Tuesday, June 10, 2014



Have you ever considered escaping the 9-to-5 grind and earning a living by doing something you really love? Only to find that it never actually happens because… (insert one of a thousand reasons here).

That’s understandable. It takes a major leap of faith to leave behind the security of a steady income and a safe job to jump into the unknown and risk doing something more fulfilling.

But American artist Maxwell Hazan did just that.

Until two years ago, this 33-year-old New Yorker was a successful designer based in Manhattan. Maxwell was good at his job, but also dissatisfied with it – his heart just wasn’t in it.

With a little encouragement from his father, Maxwell decided to ditch his well-remunerated career for a less lucrative, potentially more precarious profession – but a job that he was nonetheless extremely passionate about: Hand-building exquisitely beautiful, custom motorcycles.

Maxwell loved making motorbikes in his spare time, a passion he began cultivating years earlier when an off-road motorbike accident left him recuperating on his couch for three months.

During that recovery period, he tinkered with a beach cruiser bicycle by adding an engine to it before graduating to crafting whole motorbikes. Today, such is the beauty of Maxwell’s motorbike building that his creations can legitimately be described as ‘motorised art’.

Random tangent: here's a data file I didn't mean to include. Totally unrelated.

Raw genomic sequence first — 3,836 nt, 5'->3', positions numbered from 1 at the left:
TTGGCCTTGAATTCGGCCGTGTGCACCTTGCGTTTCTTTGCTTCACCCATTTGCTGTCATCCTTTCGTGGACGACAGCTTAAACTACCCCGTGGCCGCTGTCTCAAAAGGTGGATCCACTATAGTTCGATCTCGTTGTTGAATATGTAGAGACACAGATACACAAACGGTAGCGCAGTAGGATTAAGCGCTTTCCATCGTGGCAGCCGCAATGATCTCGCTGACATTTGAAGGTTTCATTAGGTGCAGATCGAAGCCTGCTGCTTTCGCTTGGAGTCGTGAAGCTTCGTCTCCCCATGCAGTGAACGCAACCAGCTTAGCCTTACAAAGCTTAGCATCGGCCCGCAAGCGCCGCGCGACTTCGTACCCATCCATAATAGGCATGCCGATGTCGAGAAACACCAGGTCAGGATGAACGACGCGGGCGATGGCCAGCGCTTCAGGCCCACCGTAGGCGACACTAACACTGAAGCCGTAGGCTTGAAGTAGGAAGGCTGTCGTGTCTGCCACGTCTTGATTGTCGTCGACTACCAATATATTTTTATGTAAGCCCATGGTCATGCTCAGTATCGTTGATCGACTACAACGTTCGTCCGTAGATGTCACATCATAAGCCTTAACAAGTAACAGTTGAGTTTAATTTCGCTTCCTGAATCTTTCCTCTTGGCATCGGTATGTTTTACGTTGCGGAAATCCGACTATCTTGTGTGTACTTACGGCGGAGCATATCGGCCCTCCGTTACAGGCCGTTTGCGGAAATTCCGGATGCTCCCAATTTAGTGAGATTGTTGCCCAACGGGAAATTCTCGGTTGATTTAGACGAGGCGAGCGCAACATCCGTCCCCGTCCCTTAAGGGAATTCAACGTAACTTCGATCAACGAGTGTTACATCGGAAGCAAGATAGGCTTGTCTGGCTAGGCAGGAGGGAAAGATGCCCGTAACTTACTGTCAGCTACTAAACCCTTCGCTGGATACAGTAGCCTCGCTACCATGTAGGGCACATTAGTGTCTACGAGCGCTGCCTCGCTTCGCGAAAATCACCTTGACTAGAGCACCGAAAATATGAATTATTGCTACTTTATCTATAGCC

In the two years since establishing the Hazan Motorworks atelier in Brooklyn and then moving to Los Angeles, Maxwell has never looked back. “I took a pay cut to do something I love,” he says.

And at the MB&F M.A.D.Gallery, we are lucky Maxwell chose to go pro as a maker of hand-built bikes because we have the pleasure of exhibiting his two latest creations: the Royal Enfield and Harley Davidson Ironhead.

Both bikes are one-of-a-kind and both have been built by hand, entirely from scratch, with Maxwell fabricating everything himself except the engines, which are the starting point for each bike.

“Building from scratch allows me to build without compromising the design,” he says. “Every piece goes exactly where and how you want it. You can create something really unique and clean.”

While both the Royal Enfield and Harley Davidson Ironhead are indeed distinguished by their clean design lines, they are both also characterised by subtle frosted effects, hints of patina and retro styling as well as lush, hand-carved wooden seats.

Maxwell refinished the sumptuous seat of the Enfield – inspired by the design of vintage Italian speedboats – no fewer than three times to compensate for the expansion and contraction of the wood.

This perfectionism extends to the Harley. It took Maxwell four attempts to sculpt the Harley’s fuel tank until he felt its proportions were just right. But it was worth the effort. With its silvered finish and tapered form, the gorgeous tank resembles a glorious leaping salmon.

Seeing Maxwell Hazan’s beautiful bikes up close, on one hand, you’ll want to jump aboard and roar away; but on the other, you’ll just want to stand and gaze in admiration. A career change has seldom looked so good!


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